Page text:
"The above prognosis is supported by various macro and non-equity indicators. One of the most obvious is the yield on the government bonds, which is currently on an upward curve. The government has announced plans to auction bonds worth a whopping Rs 240,000 crore in the next six months. Such a heavy borrowing programme will not sail through at the current interest rate levels. The government will necessarily have to juice up its bonds offering with higher yields. This will have a cascading effect on the entire economy, including the stock market. If the borrowing costs of the best borrower in town go up, the interest rates applicable to corporates and individuals will just shoot up. While this will raise India Inc’s interest payments and lower profitability, it will further diminish the demand for interest rate sensitive products such as passenger cars, commercial vehicles, high-end consumer durables and housing. All this is negative news for the equity market. Anyway, there is always a negative correlation between interest rates and return on equities. Being a risky asset, equities thrive in an environment of low interest rates and easy money."

Here's 1 more article on the Lead Indicators of the economy (courtesy: economic times)...Here they are tracking "new orders less inventories", which i think can be linked to the "Baltic dry index" indicator...

Goldman economist sees signs of US gloom lifting
2 Apr 2009, 0641 hrs IST, REUTERS

CHICAGO: The US economy is showing the first signs in months that it could be getting ready to crawl out of a long recession, the top economist
at Goldman Sachs said on Wednesday.

Jim O'Neill, Goldman's head of global economic research, said among key leading indicators, the measure of "new orders less inventories," derived from the Institute for Supply Management March factory report was a bright light.

That data point is included in Goldman's monthly "Global Leading Indicators" index. At +9 in March, against -0.7 in February, it was "the best sign for a few months that the severity of the US recession might be easing," O'Neill said while giving a presentation to the Chicago Council on Global Affairs.

Goldman Sachs' current forecast is for the US economy to shrink by 1.3 per cent in 2009 before growing by 2.8 per cent in 2010. O'Neill said he looked for the Federal Reserve to keep up its "aggressive" measures to turn around financial conditions damaged by the credit crisis that started in 2007.

"And I think if those things don't work, they will do more," he said, quipping that the moves could include "hiring the helicopters and dropping money from the sky."

China last month proposed a sweeping overhaul in the global monetary system, suggesting the U.S. dollar could eventually be replaced as the world's main reserve currency by the IMF's Special Drawing Right. O'Neill, acknowledged as one of the world's top currency analysts, said such a "radical shift in the role of the dollar" was not "close."

China's idea will be most interesting if it is paired with more flexibility in the rate of its currency, the renminbi, O'Neill said. "If it isn't, it's not of much use at all."

The current situation of 1 of the above lead indicators:

Business Daily from THE HINDU group of publications
Thursday, Apr 09, 2009

Bank chiefs see tough year ahead; bad debts may go up
‘Credit growth likely to slip to 18% this year’.

Large number of accounts are being restructured to cope with recession

Net Interest Margins are likely to fall steeply in the fourth quarter

Our Bureau

Mumbai, April 8 The year ahead is going to be tougher than expected for the banking sector as banks grapple with slowing credit growth, rising delinquencies and declining margins.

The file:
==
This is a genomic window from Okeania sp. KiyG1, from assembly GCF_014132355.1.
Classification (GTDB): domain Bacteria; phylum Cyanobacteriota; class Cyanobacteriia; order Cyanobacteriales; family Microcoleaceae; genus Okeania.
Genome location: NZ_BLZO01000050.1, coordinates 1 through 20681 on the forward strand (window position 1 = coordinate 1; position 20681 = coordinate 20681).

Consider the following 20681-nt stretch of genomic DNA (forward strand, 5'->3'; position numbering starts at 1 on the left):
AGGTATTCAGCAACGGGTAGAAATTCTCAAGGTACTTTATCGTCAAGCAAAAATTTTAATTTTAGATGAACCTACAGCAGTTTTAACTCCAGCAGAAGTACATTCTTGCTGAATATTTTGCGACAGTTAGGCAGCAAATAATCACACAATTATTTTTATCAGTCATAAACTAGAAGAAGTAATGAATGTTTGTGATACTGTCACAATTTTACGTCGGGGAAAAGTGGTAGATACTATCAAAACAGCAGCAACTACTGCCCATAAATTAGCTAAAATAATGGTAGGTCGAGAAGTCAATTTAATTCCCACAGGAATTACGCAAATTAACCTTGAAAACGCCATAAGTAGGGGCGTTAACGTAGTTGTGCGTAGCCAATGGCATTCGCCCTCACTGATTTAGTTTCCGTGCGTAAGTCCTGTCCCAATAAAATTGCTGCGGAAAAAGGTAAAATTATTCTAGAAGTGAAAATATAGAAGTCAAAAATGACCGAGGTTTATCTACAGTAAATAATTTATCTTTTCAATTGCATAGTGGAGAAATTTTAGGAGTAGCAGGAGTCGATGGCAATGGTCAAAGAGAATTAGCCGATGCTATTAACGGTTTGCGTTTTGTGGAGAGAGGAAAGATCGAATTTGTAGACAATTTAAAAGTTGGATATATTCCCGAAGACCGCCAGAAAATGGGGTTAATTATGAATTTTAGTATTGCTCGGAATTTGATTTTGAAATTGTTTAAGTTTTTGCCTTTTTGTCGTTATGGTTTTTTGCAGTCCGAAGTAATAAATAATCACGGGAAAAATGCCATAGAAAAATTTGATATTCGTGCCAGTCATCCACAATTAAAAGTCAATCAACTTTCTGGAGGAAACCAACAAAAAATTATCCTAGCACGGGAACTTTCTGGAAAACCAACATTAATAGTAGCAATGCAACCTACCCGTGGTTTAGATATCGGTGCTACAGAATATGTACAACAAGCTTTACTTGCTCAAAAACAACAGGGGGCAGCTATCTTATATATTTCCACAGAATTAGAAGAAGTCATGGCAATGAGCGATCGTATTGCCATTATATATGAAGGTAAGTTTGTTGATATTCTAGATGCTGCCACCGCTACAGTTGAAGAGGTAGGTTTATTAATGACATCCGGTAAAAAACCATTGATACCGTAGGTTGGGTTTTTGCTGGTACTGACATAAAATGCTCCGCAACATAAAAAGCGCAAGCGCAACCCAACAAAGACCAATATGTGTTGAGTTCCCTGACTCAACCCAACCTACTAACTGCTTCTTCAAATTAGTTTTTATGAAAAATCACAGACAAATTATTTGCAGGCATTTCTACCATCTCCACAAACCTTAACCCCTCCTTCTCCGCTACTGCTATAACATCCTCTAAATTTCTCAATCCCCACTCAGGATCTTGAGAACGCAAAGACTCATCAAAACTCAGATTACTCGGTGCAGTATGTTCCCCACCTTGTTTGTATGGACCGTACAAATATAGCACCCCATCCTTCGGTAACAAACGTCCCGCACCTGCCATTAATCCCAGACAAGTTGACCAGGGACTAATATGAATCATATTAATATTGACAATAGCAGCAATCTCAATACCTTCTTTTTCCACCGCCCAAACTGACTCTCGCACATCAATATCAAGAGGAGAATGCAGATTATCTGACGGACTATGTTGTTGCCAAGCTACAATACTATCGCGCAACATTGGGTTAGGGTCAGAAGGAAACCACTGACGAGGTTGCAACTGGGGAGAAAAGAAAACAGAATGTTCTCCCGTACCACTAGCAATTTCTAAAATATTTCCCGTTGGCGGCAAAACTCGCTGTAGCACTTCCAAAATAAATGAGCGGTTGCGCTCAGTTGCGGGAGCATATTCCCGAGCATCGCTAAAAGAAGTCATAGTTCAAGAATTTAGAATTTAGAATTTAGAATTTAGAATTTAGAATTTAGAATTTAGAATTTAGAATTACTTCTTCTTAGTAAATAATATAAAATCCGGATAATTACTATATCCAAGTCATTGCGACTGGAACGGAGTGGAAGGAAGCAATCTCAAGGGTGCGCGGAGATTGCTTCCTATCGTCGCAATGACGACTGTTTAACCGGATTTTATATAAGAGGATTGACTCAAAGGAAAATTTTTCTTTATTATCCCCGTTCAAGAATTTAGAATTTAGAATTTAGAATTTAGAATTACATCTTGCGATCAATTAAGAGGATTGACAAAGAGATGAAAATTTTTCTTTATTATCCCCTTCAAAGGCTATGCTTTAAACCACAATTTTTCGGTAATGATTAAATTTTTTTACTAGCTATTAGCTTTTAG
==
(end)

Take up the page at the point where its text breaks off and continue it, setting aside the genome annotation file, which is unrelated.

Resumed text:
This was the message conveyed by bank chiefs in their consultative pre-credit policy meeting with the Reserve Bank of India Governor, Dr D. Subbarao, here on Wednesday.

Talking to reporters immediately after the meeting, Mr T.S. Narayanasami, Chairman and Managing Director, Bank of India, and Chairman, Indian Banks’ Association, said that credit growth will get moderated this financial year.

The credit growth in 2009-10 could at best be 18 per cent as against 27-28 per cent in last fiscal, said Mr M.V. Nair, Chairman, Union Bank of India.

Analysts have also been predicting a lower credit growth in the current fiscal. Broking firm, Angel Broking in a recent report said, “We expect credit growth to go down in FY2010 to 15-17 per cent as fresh investment demand becomes less forthcoming.”

The meeting was called to gauge the outlook for the year and to seek bankers’ feedback.

Bankers said a large number of accounts are being restructured following the RBI advice to help borrowers to cope with the recession. Although this could provide a temporary relief, rising delinquency continues to remain a serious concern.

The NPAs will go up this year as asset quality will be a problem. If there is a further downturn in the economy, it will affect the bank’s asset quality further, Mr Narayanasami said.

Bankers also apprised the RBI that Net Interest Margins (NIM) are likely to fall steeply in the fourth quarter of the just ended fiscal because of the high funding costs. Although deposit rates started coming down in mid-February, they are still high and will continue to ease slowly. However, as the impact of the cut in benchmark prime lending rates is immediate, this has put pressure on NIM. Therefore, further BPLR reduction may not happen for some time, said bankers.

The interest rates and subsidised interest rates cannot come down further, Dr K.C. Chakraborty, Chairman and Managing Director, Punjab National Bank.

Although the RBI has not directly told banks to cut lending rates, there is enough signal from the current repo and reverse repo rates, said Mr Narayanasami.

“It is in the banks’ own interest to bring down lending and deposit rates. They are trying to bring down their cost of funds. More banks will cut their deposit rates in the next fortnight,” he said.

The RBI on its part assured bankers that the Government borrowing programme would be managed smoothly by combining it with Open Market Operations and bond redemptions under the Market Stabilisation Scheme.

Though inflation may turn negative for a brief period, there are no fears of deflation, the Governor assured bankers.